This month in our Spotlight on Species series, we shine a light on the threats to Cheetahs in the wild and how we can help protect them from extinction.
Cheetahs look majestic and adorable all at the same time, but do not mistake this cat for being one you’d want to take home as a pet… Cheetahs are without a doubt one of Africa’s top predators along with being one of the most endangered. Africa used to flourish with wild game and big cats, but if we keep endangering these species they will soon go extinct and all that was once beautiful in Africa will consist of tumbleweeds and dirt.
The cheetah has been abused by the human race in a number of different ways… We have encroached on their home turf and taken over their land, and have even stolen their food. We admire them so much, that we kill them and use their fur so that we can make our ugly and ordinary selves look more beautiful. Cheetah cubs are captured and smuggled into countries like Asia where humans keep them as pets.
Conservationists use reserves to try to do what’s right and keep a large section of land from being hunted on so wild animals can hunt without having humans take over their home. However the cheetah doesn’t fare so well in reservations because other big predators like lions and hyenas are all competing for the same prey as the cheetah. Cheetahs are fast and strong but lions are stronger and normally hunt in packs which is bad news for the cheetah.
Predators, such as cheetahs eat vulnerable prey (sick or old) which leaves more food and a better chance of survival for healthy prey. An over population of prey would eat all of the grass along with other food sources and would then slowly starve from having nothing to eat. Cheetahs do not eat rotten meat and therefore leave what’s left to feed other scavengers when they are finished. Cheetahs do a number of important things to keep the ecosystem in check and if we lose them then the ecosystem will be out of balance.
Research is being done by cheetah experts and volunteers to help regrow the population through health and reproduction, technology, cheetah census research, ecological research, and investigating human and wildlife conflict. The Cheetah Conservation Fund is doing all of these things to help protect and repopulate the African land with cheetahs. CCF studies the cheetah to better understand its health and ability to reproduce along with other checkups like analysis of dental structure. They use a genetics lab to do research on the cheetah and its environment. CCF even implements relocation and reintroduction of cheetahs into a new area to keep them out of harms way. They are even able to monitor cheetahs and their activities in a non-invasive way to gather data. CCF tracks cheetahs using radio-telemetry, camera traps, and spoor tracks to get a better idea of the population of cheetahs in the area. CCF investigates different methods to try to keep cheetahs and farmers at peace with one another. They investigate different livestock management opportunities along with predator control techniques for the farmers to use. They also try to educate farmers and people on how important cheetahs are to the ecosystem.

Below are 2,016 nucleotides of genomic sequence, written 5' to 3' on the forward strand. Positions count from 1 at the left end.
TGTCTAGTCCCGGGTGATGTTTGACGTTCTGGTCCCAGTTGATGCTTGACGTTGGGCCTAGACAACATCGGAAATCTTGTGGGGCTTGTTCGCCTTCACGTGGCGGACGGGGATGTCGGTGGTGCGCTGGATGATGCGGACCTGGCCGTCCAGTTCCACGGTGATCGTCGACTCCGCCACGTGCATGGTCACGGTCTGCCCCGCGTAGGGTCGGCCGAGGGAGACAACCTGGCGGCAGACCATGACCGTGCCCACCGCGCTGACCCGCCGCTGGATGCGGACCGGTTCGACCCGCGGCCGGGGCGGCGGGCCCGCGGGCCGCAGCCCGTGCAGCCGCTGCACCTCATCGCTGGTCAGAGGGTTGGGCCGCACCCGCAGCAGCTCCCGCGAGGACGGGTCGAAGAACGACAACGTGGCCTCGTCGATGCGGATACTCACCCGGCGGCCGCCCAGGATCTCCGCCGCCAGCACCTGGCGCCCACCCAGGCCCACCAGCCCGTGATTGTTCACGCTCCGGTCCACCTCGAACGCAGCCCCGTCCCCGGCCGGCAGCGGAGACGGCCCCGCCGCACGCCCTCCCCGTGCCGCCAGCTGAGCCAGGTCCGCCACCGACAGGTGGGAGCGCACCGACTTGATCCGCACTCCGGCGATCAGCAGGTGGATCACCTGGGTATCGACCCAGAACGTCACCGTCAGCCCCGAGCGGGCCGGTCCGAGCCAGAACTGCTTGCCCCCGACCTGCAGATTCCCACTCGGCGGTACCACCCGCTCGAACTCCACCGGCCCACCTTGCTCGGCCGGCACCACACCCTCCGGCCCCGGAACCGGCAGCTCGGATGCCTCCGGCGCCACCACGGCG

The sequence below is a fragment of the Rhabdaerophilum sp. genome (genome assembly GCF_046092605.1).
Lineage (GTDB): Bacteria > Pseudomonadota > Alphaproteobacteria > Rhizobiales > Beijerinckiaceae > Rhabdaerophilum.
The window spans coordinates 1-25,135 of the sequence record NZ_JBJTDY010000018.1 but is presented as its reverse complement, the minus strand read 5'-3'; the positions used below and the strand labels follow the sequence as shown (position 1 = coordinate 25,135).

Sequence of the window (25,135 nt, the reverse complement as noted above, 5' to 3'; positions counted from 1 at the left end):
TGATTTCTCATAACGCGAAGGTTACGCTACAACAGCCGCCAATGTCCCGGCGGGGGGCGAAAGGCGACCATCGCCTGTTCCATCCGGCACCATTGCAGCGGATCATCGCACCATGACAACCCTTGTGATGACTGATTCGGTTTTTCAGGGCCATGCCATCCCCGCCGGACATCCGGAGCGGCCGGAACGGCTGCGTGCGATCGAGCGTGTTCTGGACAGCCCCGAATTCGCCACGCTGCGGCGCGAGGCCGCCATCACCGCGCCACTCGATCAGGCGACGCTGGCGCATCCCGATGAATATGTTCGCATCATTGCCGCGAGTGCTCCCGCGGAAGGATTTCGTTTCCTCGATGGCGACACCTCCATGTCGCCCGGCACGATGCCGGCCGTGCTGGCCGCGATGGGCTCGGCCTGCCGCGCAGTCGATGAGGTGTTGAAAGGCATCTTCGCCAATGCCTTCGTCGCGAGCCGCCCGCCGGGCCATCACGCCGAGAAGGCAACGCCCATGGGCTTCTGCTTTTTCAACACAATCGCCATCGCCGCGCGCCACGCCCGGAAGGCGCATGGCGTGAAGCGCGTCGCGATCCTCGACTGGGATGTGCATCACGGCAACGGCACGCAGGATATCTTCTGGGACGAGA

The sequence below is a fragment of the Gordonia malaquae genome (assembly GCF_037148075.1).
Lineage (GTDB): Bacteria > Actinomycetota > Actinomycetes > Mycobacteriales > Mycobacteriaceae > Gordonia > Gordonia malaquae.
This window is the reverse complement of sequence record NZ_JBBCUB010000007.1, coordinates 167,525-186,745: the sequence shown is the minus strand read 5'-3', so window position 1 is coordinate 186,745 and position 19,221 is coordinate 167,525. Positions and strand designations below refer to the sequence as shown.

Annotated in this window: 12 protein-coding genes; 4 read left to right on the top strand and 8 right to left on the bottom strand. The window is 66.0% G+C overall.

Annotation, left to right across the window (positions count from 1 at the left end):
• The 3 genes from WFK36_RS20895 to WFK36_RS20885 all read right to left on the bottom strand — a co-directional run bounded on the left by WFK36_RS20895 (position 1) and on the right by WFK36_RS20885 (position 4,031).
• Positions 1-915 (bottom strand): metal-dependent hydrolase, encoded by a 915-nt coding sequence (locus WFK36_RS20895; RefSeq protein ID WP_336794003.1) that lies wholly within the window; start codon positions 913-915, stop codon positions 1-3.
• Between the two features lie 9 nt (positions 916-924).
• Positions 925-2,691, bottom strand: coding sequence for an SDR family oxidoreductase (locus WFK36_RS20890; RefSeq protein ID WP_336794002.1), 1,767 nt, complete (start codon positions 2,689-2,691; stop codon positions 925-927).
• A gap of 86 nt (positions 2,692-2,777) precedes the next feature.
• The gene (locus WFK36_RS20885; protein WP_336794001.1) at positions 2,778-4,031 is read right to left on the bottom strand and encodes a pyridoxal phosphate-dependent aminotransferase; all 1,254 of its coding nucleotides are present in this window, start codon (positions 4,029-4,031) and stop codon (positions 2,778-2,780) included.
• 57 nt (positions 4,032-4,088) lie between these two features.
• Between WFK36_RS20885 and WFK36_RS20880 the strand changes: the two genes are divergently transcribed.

Cheetahs are critical to maintaining ecological balance and now we need to help them by being their voice. Speaking out about causes you care about is a small and simple act but plays a major role. The first thing people need to do before they can help the cheetah or any other animal is understand them and its situation. Use Nikela and this blog as a source of information to understand a learn more about an animal you care deeply about. A small act can go a long way. I look at my blog contributions as… One small step for man and one giant leap for cheetahs!
Contributed by Nikela Volunteer Elizabeth Howells